Amazon Subject of Antitrust Suit
SB Sarah posted about the new antitrust lawsuit filed by publisher Booklocker against Amazon. Booklocker is asking for class action status. The suit alleges an unlawful tying arrangement between Amazon’s bookstore and Amazon’s printing arm (Booksurge).
We discussed a tying suit briefly in the comments when the news of Amazon’s requirement to use its POD service or suffer a financial penalty first surfaced.
The Advantage Program requires POD publishers to give Amazon 55% of the list price, pay them $29.95/year, and pay the shipping costs for books going to Amazon.
There are great resources on the internet that explain tying and one of them is a paper before the Federal Trade Commission that addresses the illegal tying of intellectual property rights. While the IP arguments don’t necessarily pertain, the prefatory material on this link is helpful in understanding the basics of a tying suit.
Probably the most famous recent tying cases have been against Microsoft. States across the country challenged Microsoft’s tying of its browser, Internet Explorer, to its operating system. Microsoft had built up a monopoly on personal computers. While this is not illegal in the United States, there are constraints on monopoly power. It is deemed improper when a “seller exploits his dominant position in one market to expand his empire into the next.” Times-Picayune Pub. Co. v. United States, 345 U.S. 594, 608-11 (1953).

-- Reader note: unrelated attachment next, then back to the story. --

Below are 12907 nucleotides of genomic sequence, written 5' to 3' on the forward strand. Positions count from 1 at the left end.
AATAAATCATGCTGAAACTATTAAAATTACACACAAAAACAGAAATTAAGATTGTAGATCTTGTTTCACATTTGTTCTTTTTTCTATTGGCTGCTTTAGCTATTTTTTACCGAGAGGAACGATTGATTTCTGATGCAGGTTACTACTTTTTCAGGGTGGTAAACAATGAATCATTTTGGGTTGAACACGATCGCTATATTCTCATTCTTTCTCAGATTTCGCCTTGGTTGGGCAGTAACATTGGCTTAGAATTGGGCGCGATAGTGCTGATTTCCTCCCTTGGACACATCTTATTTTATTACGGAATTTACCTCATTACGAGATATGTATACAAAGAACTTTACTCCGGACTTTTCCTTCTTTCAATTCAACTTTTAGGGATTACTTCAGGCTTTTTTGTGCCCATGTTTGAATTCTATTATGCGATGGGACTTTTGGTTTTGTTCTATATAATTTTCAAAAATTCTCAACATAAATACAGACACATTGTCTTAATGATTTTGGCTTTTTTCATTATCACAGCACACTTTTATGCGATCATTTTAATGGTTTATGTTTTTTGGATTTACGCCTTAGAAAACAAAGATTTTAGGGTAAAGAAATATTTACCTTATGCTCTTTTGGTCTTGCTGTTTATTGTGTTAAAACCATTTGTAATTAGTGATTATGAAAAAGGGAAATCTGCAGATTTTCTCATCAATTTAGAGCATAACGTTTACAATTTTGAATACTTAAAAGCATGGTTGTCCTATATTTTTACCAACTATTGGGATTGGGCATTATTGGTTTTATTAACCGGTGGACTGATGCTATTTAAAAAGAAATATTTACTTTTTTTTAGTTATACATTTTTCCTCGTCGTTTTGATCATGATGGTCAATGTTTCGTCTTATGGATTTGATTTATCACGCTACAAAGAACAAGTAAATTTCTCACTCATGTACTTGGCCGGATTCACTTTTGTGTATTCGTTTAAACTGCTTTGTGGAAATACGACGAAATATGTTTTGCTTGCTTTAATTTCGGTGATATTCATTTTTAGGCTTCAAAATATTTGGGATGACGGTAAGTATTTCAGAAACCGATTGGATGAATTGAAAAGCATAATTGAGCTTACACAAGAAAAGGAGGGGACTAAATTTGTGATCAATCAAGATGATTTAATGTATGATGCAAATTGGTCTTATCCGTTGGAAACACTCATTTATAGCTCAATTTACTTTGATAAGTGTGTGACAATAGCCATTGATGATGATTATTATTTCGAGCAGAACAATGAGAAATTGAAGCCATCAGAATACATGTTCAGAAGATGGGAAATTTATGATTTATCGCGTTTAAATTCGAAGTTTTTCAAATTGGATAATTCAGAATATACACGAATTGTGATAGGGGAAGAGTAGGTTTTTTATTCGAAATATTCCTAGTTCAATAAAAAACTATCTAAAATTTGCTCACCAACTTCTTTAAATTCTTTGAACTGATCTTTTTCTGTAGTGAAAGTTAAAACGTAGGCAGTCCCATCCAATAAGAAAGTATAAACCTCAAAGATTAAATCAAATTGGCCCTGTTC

A monopoly shouldn’t exercise its power in a way that diminishes competition and harms consumers. The Antitrust laws are designed, not to ensure that a company acts more altruistic, but to protect consumers and therefore foster a competitive market.
When Microsoft was tying its web browser with its operating system, it had little incentive to be technologically innovative. The market, courts view, should be protected in a way to foster competition. In proving a per se tying, Booksurge will need to establish the following four elements:
(1) two separate products or services are involved, (the retail part and the publishing arm)
(2) the sale or agreement to sell one is conditioned on the purchase of the other, (this is where it gets a little muddy, I think. You can still use the retail part if you don’t use the publishing arm of Amazon, but you must pay a higher rate)
(3) the seller has sufficient economic power in the market for the tying product to enable it to restrain trade in the market for the tied product, (if the majority of sales one makes is through Amazon and this is true for the members of the affected class, I think that this would be satisfied) and
(4) a not insubstantial amount of interstate commerce in the tied product is affected. (SB Sarah’s post quoted the lawyer for Booklocker.com stating that there were over 4000+ publishers/consumers who might be affected by this)
This will be an interesting case to watch.